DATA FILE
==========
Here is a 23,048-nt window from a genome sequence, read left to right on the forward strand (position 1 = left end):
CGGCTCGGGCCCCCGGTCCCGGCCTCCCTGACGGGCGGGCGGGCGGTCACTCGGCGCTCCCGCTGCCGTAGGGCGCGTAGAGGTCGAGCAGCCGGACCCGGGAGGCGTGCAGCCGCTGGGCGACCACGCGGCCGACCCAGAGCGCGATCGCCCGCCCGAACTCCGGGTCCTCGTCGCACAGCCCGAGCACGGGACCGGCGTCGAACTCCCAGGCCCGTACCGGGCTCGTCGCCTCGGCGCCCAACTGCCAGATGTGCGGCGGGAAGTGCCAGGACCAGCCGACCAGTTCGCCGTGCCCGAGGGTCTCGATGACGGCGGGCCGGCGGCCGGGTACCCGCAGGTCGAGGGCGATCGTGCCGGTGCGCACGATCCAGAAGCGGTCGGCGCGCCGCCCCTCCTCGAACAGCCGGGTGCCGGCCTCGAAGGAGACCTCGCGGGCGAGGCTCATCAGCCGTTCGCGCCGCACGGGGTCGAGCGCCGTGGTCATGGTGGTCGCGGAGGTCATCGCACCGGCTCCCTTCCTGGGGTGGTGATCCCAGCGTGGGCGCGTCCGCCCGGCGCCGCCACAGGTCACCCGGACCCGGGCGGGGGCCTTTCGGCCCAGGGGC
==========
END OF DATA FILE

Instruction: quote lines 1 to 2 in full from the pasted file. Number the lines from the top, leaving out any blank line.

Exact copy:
Here is a 23,048-nt window from a genome sequence, read left to right on the forward strand (position 1 = left end):
CGGCTCGGGCCCCCGGTCCCGGCCTCCCTGACGGGCGGGCGGGCGGTCACTCGGCGCTCCCGCTGCCGTAGGGCGCGTAGAGGTCGAGCAGCCGGACCCGGGAGGCGTGCAGCCGCTGGGCGACCACGCGGCCGACCCAGAGCGCGATCGCCCGCCCGAACTCCGGGTCCTCGTCGCACAGCCCGAGCACGGGACCGGCGTCGAACTCCCAGGCCCGTACCGGGCTCGTCGCCTCGGCGCCCAACTGCCAGATGTGCGGCGGGAAGTGCCAGGACCAGCCGACCAGTTCGCCGTGCCCGAGGGTCTCGATGACGGCGGGCCGGCGGCCGGGTACCCGCAGGTCGAGGGCGATCGTGCCGGTGCGCACGATCCAGAAGCGGTCGGCGCGCCGCCCCTCCTCGAACAGCCGGGTGCCGGCCTCGAAGGAGACCTCGCGGGCGAGGCTCATCAGCCGTTCGCGCCGCACGGGGTCGAGCGCCGTGGTCATGGTGGTCGCGGAGGTCATCGCACCGGCTCCCTTCCTGGGGTGGTGATCCCAGCGTGGGCGCGTCCGCCCGGCGCCGCCACAGGTCACCCGGACCCGGGCGGGGGCCTTTCGGCCCAGGGGC